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Today, the Natural History Museum has transferred the custodianship and care of the ancestral remains of over 100 individuals who will be returned to New Zealand. A formal ceremony took place at the Museum to mark this significant event.
The remains of a total of 113 individuals are returning to New Zealand – 111 Kōimi T’chakat Moriori (Moriori skeletal remains) will return to Rēkohu (Chatham Islands) and the ancestral remains of two Māori individuals will be going into the care of the Museum of New Zealand Te Papa Tongarewa.
The ceremony was attended by representatives from the Hokotehi Moriori Trust, Museum of New Zealand Te Papa Tongarewa, and High Commissioner for New Zealand, H.E. Bede Corry. Representatives from the Natural History Museum included Museum director Dr Doug Gurr and Dr Heather Bonney, Principal Curator of the Anthropology collections.
The formal ceremony was followed by an educational event for Museum sector staff organised by the Natural History Museum in association with the Hokotehi Moriori Trust and Museum of New Zealand Te Papa Tongarewa, to share knowledge from a special panel of community representatives, researchers and repatriation specialist. Presentations included topics such as the history and traditions of the Moriori people and Te Papa’s Karanga Aotearoa Repatriation Programme.
Maui Solomon, Chair of the Hokotehi Moriori Trust said: “The return of 111 Moriori ancestral remains from the Natural History Museum is a significant event for Moriori. Our thanks go to the Natural History Museum staff and Board for supporting Karanga Aotearoa and Hokotehi Moriori Trust to make this happen.”
Dr Doug Gurr, Director of the Natural History Museum, said: “It was a privilege to attend this special ceremony marking the return of these ancestral returns to their country and communities of origin. I was delighted to welcome our friends and colleagues from the Hokotehi Moriori Trust and Museum of New Zealand Te Papa Tongarewa to the Museum following several years of close collaboration to achieve this repatriation. Me rongo.”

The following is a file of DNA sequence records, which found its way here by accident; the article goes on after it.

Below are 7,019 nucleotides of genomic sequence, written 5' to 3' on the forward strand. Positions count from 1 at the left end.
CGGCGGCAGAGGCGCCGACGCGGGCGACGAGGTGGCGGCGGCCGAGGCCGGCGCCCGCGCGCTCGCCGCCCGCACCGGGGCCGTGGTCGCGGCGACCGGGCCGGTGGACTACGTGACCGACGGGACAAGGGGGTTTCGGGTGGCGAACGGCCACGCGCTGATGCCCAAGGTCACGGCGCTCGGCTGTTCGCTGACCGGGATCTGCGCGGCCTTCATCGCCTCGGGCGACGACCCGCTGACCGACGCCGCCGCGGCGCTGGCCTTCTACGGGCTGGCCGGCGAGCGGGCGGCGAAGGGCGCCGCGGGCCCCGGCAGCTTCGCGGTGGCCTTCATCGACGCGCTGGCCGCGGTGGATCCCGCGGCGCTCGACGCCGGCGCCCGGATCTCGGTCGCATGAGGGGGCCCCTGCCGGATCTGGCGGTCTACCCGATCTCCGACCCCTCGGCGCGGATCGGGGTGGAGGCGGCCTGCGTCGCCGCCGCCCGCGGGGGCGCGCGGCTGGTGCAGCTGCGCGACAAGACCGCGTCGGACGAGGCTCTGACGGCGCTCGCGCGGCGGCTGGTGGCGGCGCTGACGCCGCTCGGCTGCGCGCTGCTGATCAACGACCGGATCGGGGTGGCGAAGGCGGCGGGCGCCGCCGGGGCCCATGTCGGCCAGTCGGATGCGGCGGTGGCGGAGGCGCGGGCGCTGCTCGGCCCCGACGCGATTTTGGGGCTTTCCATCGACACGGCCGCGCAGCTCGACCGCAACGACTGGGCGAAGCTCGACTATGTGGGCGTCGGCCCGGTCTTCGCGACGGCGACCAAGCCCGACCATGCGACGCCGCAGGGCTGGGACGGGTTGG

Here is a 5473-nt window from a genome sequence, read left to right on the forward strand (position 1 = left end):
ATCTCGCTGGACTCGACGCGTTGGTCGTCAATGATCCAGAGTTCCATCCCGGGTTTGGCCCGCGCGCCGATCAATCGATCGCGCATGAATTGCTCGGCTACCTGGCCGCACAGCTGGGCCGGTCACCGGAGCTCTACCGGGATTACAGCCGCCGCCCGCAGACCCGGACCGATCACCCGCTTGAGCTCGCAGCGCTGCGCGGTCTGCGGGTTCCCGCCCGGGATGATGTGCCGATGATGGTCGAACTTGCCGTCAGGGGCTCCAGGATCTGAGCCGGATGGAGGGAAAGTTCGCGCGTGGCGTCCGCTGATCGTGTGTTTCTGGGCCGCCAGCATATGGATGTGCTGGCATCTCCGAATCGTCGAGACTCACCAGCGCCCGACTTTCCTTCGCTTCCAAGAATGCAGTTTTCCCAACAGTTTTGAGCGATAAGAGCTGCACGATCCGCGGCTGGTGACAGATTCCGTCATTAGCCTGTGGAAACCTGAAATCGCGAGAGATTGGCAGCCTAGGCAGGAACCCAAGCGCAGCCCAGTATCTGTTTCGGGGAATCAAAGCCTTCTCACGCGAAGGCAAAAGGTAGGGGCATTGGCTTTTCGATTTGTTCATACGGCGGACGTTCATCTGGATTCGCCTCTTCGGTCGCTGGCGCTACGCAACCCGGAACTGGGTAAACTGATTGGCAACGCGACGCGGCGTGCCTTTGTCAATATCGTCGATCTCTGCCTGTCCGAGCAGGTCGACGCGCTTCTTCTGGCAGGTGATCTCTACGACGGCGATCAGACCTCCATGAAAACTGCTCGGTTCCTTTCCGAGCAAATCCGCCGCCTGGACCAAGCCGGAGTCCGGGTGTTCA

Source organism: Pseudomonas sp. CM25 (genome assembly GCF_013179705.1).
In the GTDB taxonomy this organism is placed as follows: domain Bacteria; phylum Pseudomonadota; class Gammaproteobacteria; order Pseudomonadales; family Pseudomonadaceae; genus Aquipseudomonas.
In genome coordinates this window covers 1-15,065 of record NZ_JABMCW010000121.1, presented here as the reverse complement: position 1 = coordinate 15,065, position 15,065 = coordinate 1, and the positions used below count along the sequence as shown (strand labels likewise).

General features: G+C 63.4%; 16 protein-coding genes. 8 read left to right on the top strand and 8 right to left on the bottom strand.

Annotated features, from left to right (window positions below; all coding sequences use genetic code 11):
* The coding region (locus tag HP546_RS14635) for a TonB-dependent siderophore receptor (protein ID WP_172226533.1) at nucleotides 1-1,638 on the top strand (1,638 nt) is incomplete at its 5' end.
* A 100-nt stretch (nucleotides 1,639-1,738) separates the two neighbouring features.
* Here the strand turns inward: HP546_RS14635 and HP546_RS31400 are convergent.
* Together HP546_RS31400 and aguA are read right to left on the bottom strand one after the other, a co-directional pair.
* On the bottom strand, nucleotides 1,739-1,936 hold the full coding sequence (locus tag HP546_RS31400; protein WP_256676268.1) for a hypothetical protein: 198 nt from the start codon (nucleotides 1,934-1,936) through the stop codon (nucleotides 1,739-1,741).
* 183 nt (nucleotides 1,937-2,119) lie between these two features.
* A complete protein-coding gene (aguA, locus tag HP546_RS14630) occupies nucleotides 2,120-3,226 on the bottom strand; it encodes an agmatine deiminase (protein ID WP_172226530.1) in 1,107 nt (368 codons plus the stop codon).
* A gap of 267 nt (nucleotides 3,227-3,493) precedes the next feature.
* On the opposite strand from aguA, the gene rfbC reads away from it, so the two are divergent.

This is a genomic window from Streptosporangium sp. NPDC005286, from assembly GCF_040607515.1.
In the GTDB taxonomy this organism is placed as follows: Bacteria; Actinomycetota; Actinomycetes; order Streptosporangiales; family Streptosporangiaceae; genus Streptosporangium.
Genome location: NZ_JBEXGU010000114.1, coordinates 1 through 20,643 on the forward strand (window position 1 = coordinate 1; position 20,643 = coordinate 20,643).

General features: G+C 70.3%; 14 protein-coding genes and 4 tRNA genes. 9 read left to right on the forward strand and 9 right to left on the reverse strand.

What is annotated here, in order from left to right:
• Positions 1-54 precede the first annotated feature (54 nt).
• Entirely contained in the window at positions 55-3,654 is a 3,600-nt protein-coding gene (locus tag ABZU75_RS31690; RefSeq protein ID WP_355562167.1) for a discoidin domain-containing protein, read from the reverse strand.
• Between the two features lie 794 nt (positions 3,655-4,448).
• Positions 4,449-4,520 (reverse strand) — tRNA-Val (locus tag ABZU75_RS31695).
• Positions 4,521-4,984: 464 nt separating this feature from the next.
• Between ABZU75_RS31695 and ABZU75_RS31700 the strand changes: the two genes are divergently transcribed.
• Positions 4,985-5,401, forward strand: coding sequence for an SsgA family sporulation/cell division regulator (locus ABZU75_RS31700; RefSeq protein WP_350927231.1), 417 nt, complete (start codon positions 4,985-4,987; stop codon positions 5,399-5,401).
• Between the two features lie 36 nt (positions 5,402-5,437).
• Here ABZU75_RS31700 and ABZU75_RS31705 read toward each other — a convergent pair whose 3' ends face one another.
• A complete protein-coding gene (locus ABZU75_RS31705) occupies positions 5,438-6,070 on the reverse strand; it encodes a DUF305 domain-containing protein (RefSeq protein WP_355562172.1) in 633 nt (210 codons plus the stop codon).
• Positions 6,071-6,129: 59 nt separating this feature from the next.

The ancestral remains will now begin their journey home, ahead of a formal ceremony to mark their return at Te Papa Tongarewa in Wellington, New Zealand on 8 July.
Notes to editors
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The Natural History Museum is both a world-leading science research centre and the most-visited indoor attraction in the UK last year. With a vision of a future in which both people and the planet thrive, it is uniquely positioned to be a powerful champion for balancing humanity’s needs with those of the natural world.
It is custodian of one of the world’s most important scientific collections comprising over 80 million specimens accessed by researchers from all over the world both in person and via over 30 billion digital data downloads to date. The Museum’s 350 scientists are finding solutions to the planetary emergency from biodiversity loss through to the sustainable extraction of natural resources.
The Museum uses its global reach and influence to meet its mission to create advocates for the planet - to inform, inspire and empower everyone to make a difference for nature. We welcome millions of visitors through our doors each year, our website has had 17 million visits in the last year and our touring exhibitions have been seen by around 20 million people in the last 10 years.